Salmon sales surge on demand for upscale fish
Written by Puget Sound Business Journal   
Monday, 30 May 2005 16:50
Upscale and health-conscious consumers' demand for Northwest wild salmon is growing, rejuvenating an industry that just a few years ago seemed on the verge of being smothered by waves of cheap farmed salmon from Chile.

With forecasters projecting a second strong year of sockeye production in Alaska, and prices trending upward, companies at most stages of the salmon food chain are making money.

The key to the companies' renewed strength: a tight focus on the niche market that wild salmon has become, and an emphasis on selling to the well-heeled buyers most willing to pay a premium for wild fish.

"The strategy of going after specialized customers is paying off, and I think it's paying off for the whole industry," said Vic Taggart, vice president of sales for the United States and Europe for NorQuest Seafoods Inc., a Seattle-based salmon processor.

Chris McDowell, who studies salmon markets for the Salmon Market Information Service in Juneau, expects the increasing value of salmon, coupled with the larger harvest, to add millions to the value of the 2005 Alaska wild salmon harvest. He said this year's harvest could reach $250 million in value, up from $237 million last year. This compares with a low point of $162 million in 2002.

The rebound is still far short of the industry's strongest years, in the 1980s and 1990s, when the value of Alaska's salmon harvest averaged $400 million, McDowell said. Today about 70 percent of the global salmon supply comes from farmed fish, and observers say the trick for the salmon processing industry, most of which is headquartered in Seattle, has been learning to capitalize on its slice of a much-larger pie.

"The crisis of farmed salmon price erosion has come and gone. It hasn't gone away, but it doesn't hurt as much as it used to," said McDowell. "Farmed salmon remains a major market factor, but it's a factor we've grown used to."

After several years of being pummeled by competition from cheaper and more uniform farmed salmon, the turning point for the wild-salmon industry came in January 2004, when the Pew Charitable Trusts released a controversial report in the journal Science about contaminants, including PCBs, that were found in farmed salmon randomly selected from supermarkets in North America and Europe.

That report concluded: "Although the risk/benefit computation is complicated, consumption of farmed Atlantic salmon may pose risks that detract from the beneficial effects of fish consumption."

While many in the industry dispute the report's conclusions, the document and its publicity did convert many fish purchasers to buying wild salmon.

"Due to a lot of media stuff in last couple years about farmed versus wild, the customer has been educated; they feel that wild salmon is the better of the two choices for them," said Tim Ferleman, buyer for Anthony's Restaurants' seafood division, which never serves farmed salmon.

The interest in wild salmon has been boosted by the greater awareness of the health benefits of eating seafood that has arisen from the farmed salmon controversy, and ironically in part by the tripling in global salmon consumption in the last decade, which in turn is due to the availability of cheap farmed salmon.

"There's been a huge increase in demand on the East Coast, where traditionally farmed salmon was what restaurants in the Midwest and East Coast served," Ferleman said. "I've got suppliers saying, 'Guys in New York, I can't get them enough fish.'"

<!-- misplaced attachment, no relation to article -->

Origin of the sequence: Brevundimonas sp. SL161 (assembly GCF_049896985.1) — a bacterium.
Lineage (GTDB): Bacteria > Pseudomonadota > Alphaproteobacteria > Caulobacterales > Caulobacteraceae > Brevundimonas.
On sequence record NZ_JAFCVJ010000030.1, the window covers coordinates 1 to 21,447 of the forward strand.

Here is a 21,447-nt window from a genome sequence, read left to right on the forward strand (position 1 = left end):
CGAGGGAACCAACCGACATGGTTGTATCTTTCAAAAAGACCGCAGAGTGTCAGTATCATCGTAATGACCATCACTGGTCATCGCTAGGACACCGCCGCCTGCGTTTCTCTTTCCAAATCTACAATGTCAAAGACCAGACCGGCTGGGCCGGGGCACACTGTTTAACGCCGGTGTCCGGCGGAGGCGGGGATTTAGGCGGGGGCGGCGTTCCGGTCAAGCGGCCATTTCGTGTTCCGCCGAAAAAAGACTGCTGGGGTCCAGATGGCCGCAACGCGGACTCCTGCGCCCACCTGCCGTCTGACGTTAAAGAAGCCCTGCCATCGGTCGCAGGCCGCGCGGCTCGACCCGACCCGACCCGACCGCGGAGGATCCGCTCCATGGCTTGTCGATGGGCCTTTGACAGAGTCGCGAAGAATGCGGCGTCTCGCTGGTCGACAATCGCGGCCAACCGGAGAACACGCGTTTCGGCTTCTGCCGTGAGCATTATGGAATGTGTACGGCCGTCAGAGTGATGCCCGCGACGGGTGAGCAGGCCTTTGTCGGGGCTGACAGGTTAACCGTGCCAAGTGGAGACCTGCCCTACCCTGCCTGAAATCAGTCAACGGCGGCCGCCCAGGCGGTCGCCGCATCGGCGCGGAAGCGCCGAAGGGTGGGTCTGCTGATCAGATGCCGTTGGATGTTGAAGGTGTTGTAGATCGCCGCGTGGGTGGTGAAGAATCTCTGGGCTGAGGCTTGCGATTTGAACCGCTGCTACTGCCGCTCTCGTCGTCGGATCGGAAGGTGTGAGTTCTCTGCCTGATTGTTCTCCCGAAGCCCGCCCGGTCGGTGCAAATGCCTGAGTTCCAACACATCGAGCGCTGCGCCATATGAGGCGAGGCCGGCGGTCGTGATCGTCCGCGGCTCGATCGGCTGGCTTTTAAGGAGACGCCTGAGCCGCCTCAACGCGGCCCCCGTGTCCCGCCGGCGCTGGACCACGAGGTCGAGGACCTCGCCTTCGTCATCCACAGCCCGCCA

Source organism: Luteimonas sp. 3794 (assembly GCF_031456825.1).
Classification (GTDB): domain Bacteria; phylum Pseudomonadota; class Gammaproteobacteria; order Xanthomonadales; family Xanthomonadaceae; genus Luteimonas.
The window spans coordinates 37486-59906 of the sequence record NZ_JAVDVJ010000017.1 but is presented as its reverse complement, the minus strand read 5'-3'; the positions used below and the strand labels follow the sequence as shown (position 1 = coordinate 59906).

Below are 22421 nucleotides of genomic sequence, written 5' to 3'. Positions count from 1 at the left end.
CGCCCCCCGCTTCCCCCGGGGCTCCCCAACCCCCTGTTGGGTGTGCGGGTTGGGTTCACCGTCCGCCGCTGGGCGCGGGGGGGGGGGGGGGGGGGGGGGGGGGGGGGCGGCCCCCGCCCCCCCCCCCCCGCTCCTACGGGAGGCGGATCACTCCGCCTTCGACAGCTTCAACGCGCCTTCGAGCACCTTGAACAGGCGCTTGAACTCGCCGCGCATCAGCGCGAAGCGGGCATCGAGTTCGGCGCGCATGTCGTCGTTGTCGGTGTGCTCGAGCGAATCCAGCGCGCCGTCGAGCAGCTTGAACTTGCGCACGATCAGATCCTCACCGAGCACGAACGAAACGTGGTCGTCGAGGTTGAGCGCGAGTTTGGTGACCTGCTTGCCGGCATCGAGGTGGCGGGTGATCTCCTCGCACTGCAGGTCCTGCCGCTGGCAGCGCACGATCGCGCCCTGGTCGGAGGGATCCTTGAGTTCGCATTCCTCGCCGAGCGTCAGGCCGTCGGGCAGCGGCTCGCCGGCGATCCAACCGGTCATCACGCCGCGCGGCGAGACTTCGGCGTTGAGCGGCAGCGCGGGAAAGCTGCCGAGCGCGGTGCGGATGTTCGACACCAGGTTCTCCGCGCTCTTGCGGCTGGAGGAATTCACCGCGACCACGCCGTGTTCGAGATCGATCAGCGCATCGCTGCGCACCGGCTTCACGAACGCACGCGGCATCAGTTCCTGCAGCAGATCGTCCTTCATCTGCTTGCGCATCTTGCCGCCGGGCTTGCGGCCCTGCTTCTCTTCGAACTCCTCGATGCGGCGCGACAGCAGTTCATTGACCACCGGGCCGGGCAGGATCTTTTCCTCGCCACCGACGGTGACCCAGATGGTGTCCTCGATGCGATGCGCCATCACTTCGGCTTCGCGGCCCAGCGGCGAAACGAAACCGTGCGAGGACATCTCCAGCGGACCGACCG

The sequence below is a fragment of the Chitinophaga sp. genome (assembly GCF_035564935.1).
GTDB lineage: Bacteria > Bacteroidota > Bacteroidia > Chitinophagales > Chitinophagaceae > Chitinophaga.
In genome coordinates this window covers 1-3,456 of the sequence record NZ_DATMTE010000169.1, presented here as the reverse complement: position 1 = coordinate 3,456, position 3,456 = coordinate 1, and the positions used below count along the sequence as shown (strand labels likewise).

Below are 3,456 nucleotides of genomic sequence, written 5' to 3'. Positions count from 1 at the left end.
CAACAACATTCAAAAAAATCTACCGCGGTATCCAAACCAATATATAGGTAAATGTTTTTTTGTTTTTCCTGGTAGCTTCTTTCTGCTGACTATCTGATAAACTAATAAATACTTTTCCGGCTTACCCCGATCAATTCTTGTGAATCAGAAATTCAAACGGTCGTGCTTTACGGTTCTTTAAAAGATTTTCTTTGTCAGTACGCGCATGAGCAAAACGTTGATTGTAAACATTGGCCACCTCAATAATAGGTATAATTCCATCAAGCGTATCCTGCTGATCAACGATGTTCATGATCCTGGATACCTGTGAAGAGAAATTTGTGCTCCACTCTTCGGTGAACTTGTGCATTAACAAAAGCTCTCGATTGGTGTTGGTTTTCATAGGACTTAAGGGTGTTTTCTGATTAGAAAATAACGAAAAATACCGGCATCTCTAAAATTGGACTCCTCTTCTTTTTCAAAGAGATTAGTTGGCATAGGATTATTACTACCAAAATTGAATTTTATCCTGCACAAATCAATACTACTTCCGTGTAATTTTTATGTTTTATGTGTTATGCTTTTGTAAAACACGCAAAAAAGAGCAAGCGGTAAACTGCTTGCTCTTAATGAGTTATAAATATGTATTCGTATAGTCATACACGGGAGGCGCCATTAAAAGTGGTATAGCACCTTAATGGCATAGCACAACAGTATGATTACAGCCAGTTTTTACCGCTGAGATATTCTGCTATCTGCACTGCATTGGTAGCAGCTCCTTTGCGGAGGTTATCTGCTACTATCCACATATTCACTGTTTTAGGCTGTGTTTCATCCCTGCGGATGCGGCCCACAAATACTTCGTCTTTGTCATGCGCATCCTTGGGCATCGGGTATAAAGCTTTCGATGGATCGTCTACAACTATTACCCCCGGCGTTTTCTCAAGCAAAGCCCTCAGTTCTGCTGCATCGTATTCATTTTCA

The pattern is similar at high-end grocery chains such as the six stores operated by Kirkland-based Larry's Markets, Inc. There, Seafood Buyer Durell Herman said he only sells wild salmon; during the winter he even buys frozen wild salmon that he fillets in the store.

"I feel that my customers, that's what they're looking for. They would rather pay a little bit extra and get wild, rather than get farmed and the uncertainty of farmed," he said. "You pay more for wild salmon than farm-raised, but our customers are more discriminating."

The salmon market has seen a reversal of normal supply/demand curves that would have been unimaginable a decade ago: At a time when Alaska wild salmon catches are increasing, the prices they're commanding are going up also. This is a combination of the price floor brought into the market by the farmed salmon, and by the increasing demand for wild among discriminating buyers.

Kurt Sigfusson, assistant sales manager for the Seafood Producers' Cooperative in Bellingham, said buyers willing to pay $5 to $15 a pound more for wild salmon are driving a rebound for his members.

"Last year was a big year when it really took off, which was great," he said. "Wild salmon demand has been increasing steadily over the last five years, and it's displaced a lot of farmed salmon with wild."

The March issue of Salmon Marketing Bulletin, published in Juneau, Alaska, shows that prices for king salmon climbed 50 percent last year, while coho went up 35 percent. Even the two fish of lowest value, pinks and chums, went up 27 percent and 23 percent, respectively.

"The success of Alaska in product differentiation, that's carried across all the species, including pink and chum," said McDowell, who produces the bulletin.

This year will be the first year in a decade that Alaska will produce two years in a row of sockeye harvests exceeding 42 million fish, McDowell said. Alaska fishers will harvest 180 million salmon this year, exceeding the 10-year average by 8 percent, he said.

Sockeye, much of which is canned for the European market, usually accounts for about 60 percent of the dollar value of the Alaska salmon harvest. The high-end fillets usually served in restaurants, such as those from the fabled and highly marketed Copper River runs, are kings, sockeye or coho.

 
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